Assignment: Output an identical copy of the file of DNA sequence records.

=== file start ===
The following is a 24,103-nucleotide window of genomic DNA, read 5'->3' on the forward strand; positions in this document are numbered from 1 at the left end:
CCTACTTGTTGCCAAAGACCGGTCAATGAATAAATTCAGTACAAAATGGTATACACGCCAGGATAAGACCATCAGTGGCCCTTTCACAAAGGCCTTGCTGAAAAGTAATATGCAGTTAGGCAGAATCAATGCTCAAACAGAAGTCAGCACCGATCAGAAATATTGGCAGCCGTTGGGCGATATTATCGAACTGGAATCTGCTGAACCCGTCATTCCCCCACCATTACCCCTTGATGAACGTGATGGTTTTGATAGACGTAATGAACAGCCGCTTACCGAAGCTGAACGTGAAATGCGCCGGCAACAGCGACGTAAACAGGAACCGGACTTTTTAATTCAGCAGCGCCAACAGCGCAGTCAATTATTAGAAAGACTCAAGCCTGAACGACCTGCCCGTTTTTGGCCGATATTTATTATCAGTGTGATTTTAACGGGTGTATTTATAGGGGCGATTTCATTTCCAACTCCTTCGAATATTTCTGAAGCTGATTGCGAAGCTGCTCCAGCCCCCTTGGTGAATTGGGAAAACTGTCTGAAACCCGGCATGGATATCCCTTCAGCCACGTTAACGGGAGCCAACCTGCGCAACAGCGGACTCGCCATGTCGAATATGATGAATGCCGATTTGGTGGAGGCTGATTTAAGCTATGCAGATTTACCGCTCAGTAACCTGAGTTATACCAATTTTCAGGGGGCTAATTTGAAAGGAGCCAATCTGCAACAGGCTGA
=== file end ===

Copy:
The following is a 24,103-nucleotide window of genomic DNA, read 5'->3' on the forward strand; positions in this document are numbered from 1 at the left end:
CCTACTTGTTGCCAAAGACCGGTCAATGAATAAATTCAGTACAAAATGGTATACACGCCAGGATAAGACCATCAGTGGCCCTTTCACAAAGGCCTTGCTGAAAAGTAATATGCAGTTAGGCAGAATCAATGCTCAAACAGAAGTCAGCACCGATCAGAAATATTGGCAGCCGTTGGGCGATATTATCGAACTGGAATCTGCTGAACCCGTCATTCCCCCACCATTACCCCTTGATGAACGTGATGGTTTTGATAGACGTAATGAACAGCCGCTTACCGAAGCTGAACGTGAAATGCGCCGGCAACAGCGACGTAAACAGGAACCGGACTTTTTAATTCAGCAGCGCCAACAGCGCAGTCAATTATTAGAAAGACTCAAGCCTGAACGACCTGCCCGTTTTTGGCCGATATTTATTATCAGTGTGATTTTAACGGGTGTATTTATAGGGGCGATTTCATTTCCAACTCCTTCGAATATTTCTGAAGCTGATTGCGAAGCTGCTCCAGCCCCCTTGGTGAATTGGGAAAACTGTCTGAAACCCGGCATGGATATCCCTTCAGCCACGTTAACGGGAGCCAACCTGCGCAACAGCGGACTCGCCATGTCGAATATGATGAATGCCGATTTGGTGGAGGCTGATTTAAGCTATGCAGATTTACCGCTCAGTAACCTGAGTTATACCAATTTTCAGGGGGCTAATTTGAAAGGAGCCAATCTGCAACAGGCTGA